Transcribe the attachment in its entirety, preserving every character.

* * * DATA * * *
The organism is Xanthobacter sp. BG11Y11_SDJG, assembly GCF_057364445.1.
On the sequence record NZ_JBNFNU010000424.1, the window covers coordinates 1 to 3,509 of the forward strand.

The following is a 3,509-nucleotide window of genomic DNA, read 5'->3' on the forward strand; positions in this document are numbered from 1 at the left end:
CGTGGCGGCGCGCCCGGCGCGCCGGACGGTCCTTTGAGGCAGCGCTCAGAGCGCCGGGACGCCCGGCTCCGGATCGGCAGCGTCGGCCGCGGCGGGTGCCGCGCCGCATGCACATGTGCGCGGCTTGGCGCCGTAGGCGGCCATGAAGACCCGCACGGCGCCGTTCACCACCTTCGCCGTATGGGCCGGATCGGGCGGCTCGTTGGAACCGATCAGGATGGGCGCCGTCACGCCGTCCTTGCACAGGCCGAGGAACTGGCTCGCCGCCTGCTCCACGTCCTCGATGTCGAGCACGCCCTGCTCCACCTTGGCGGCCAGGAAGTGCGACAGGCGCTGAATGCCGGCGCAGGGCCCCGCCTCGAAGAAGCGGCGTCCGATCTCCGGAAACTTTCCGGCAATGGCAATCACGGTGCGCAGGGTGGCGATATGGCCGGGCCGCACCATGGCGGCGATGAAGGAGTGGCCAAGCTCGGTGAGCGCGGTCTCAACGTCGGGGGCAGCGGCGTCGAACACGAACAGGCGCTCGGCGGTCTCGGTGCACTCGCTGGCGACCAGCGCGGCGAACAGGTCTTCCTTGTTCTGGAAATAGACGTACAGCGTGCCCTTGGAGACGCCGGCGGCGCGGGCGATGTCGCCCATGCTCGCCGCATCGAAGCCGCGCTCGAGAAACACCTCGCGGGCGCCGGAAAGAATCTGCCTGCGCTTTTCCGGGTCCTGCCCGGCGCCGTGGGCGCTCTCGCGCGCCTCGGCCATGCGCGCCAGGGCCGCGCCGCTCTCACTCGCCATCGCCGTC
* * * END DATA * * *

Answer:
The organism is Xanthobacter sp. BG11Y11_SDJG, assembly GCF_057364445.1.
On the sequence record NZ_JBNFNU010000424.1, the window covers coordinates 1 to 3,509 of the forward strand.

The following is a 3,509-nucleotide window of genomic DNA, read 5'->3' on the forward strand; positions in this document are numbered from 1 at the left end:
CGTGGCGGCGCGCCCGGCGCGCCGGACGGTCCTTTGAGGCAGCGCTCAGAGCGCCGGGACGCCCGGCTCCGGATCGGCAGCGTCGGCCGCGGCGGGTGCCGCGCCGCATGCACATGTGCGCGGCTTGGCGCCGTAGGCGGCCATGAAGACCCGCACGGCGCCGTTCACCACCTTCGCCGTATGGGCCGGATCGGGCGGCTCGTTGGAACCGATCAGGATGGGCGCCGTCACGCCGTCCTTGCACAGGCCGAGGAACTGGCTCGCCGCCTGCTCCACGTCCTCGATGTCGAGCACGCCCTGCTCCACCTTGGCGGCCAGGAAGTGCGACAGGCGCTGAATGCCGGCGCAGGGCCCCGCCTCGAAGAAGCGGCGTCCGATCTCCGGAAACTTTCCGGCAATGGCAATCACGGTGCGCAGGGTGGCGATATGGCCGGGCCGCACCATGGCGGCGATGAAGGAGTGGCCAAGCTCGGTGAGCGCGGTCTCAACGTCGGGGGCAGCGGCGTCGAACACGAACAGGCGCTCGGCGGTCTCGGTGCACTCGCTGGCGACCAGCGCGGCGAACAGGTCTTCCTTGTTCTGGAAATAGACGTACAGCGTGCCCTTGGAGACGCCGGCGGCGCGGGCGATGTCGCCCATGCTCGCCGCATCGAAGCCGCGCTCGAGAAACACCTCGCGGGCGCCGGAAAGAATCTGCCTGCGCTTTTCCGGGTCCTGCCCGGCGCCGTGGGCGCTCTCGCGCGCCTCGGCCATGCGCGCCAGGGCCGCGCCGCTCTCACTCGCCATCGCCGTC